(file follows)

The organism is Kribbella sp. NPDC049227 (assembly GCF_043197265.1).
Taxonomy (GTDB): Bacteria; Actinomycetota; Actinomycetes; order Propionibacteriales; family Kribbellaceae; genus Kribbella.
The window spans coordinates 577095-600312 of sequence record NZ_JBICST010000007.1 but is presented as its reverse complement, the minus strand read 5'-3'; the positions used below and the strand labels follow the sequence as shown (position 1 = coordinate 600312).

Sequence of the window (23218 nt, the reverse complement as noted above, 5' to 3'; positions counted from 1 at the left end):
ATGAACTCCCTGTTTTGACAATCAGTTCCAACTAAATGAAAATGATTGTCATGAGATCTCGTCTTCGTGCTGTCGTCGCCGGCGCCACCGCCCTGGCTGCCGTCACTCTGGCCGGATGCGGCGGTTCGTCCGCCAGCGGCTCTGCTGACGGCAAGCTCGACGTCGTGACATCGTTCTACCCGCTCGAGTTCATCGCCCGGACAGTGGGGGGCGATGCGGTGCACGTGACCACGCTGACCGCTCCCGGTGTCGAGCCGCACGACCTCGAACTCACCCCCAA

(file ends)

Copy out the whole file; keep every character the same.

The organism is Kribbella sp. NPDC049227 (assembly GCF_043197265.1).
Taxonomy (GTDB): Bacteria; Actinomycetota; Actinomycetes; order Propionibacteriales; family Kribbellaceae; genus Kribbella.
The window spans coordinates 577095-600312 of sequence record NZ_JBICST010000007.1 but is presented as its reverse complement, the minus strand read 5'-3'; the positions used below and the strand labels follow the sequence as shown (position 1 = coordinate 600312).

Sequence of the window (23218 nt, the reverse complement as noted above, 5' to 3'; positions counted from 1 at the left end):
ATGAACTCCCTGTTTTGACAATCAGTTCCAACTAAATGAAAATGATTGTCATGAGATCTCGTCTTCGTGCTGTCGTCGCCGGCGCCACCGCCCTGGCTGCCGTCACTCTGGCCGGATGCGGCGGTTCGTCCGCCAGCGGCTCTGCTGACGGCAAGCTCGACGTCGTGACATCGTTCTACCCGCTCGAGTTCATCGCCCGGACAGTGGGGGGCGATGCGGTGCACGTGACCACGCTGACCGCTCCCGGTGTCGAGCCGCACGACCTCGAACTCACCCCCAA